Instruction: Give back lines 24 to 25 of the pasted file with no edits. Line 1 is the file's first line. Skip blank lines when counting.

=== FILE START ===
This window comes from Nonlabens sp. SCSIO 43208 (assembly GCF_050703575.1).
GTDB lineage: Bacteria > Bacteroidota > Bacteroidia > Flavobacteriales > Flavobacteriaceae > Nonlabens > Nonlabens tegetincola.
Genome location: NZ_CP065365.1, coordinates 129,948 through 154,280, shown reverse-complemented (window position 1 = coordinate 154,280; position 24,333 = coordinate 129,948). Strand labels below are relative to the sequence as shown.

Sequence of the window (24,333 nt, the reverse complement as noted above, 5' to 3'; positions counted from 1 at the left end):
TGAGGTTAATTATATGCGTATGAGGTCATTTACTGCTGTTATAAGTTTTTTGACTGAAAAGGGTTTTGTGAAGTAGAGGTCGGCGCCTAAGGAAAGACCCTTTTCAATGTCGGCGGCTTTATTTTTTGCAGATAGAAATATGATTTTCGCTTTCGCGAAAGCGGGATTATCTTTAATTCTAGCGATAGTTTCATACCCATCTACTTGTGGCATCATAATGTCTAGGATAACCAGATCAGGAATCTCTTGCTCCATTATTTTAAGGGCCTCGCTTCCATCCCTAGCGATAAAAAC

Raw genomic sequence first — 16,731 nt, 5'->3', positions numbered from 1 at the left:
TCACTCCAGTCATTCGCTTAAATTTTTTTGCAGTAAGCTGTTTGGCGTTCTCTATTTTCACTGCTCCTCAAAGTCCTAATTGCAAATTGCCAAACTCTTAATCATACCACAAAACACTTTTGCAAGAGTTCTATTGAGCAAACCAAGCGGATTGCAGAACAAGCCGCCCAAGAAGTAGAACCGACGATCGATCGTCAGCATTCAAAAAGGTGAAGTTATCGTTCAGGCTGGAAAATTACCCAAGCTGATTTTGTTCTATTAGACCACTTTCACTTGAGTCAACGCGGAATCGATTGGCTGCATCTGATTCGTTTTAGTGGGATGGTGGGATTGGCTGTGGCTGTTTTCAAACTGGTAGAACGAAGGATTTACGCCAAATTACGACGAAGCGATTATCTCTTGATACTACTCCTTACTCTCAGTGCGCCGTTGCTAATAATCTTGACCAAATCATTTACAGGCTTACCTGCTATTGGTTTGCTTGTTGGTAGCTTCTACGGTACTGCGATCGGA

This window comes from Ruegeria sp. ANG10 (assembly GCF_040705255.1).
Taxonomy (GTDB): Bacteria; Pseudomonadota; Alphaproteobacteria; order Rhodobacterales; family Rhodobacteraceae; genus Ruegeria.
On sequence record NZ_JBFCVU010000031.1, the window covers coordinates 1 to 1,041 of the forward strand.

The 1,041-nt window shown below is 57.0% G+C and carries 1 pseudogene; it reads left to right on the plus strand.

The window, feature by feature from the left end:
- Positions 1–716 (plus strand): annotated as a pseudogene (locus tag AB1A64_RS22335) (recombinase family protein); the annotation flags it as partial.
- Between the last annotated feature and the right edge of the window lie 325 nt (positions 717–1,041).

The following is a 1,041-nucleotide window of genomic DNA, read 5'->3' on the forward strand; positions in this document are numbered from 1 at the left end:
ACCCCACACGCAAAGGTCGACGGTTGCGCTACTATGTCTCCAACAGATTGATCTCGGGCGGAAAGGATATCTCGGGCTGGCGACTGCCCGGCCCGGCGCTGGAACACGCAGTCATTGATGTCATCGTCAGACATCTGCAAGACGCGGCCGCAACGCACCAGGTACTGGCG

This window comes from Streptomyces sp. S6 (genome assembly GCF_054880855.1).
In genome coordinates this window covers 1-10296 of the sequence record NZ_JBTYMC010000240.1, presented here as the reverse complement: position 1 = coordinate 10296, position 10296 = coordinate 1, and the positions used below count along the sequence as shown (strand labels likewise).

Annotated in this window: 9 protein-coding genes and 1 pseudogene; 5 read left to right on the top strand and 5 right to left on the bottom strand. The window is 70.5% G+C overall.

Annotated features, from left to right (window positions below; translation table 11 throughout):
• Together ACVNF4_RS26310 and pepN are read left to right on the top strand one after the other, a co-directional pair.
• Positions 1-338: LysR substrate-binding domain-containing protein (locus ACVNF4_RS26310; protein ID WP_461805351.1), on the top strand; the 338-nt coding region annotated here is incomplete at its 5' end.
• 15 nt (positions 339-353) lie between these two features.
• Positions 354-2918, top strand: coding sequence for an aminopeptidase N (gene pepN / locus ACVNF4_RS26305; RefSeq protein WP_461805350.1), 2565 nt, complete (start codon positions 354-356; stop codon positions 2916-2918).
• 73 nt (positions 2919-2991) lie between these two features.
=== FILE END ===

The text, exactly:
• Positions 354-2918, top strand: coding sequence for an aminopeptidase N (gene pepN / locus ACVNF4_RS26305; RefSeq protein WP_461805350.1), 2565 nt, complete (start codon positions 354-356; stop codon positions 2916-2918).
• 73 nt (positions 2919-2991) lie between these two features.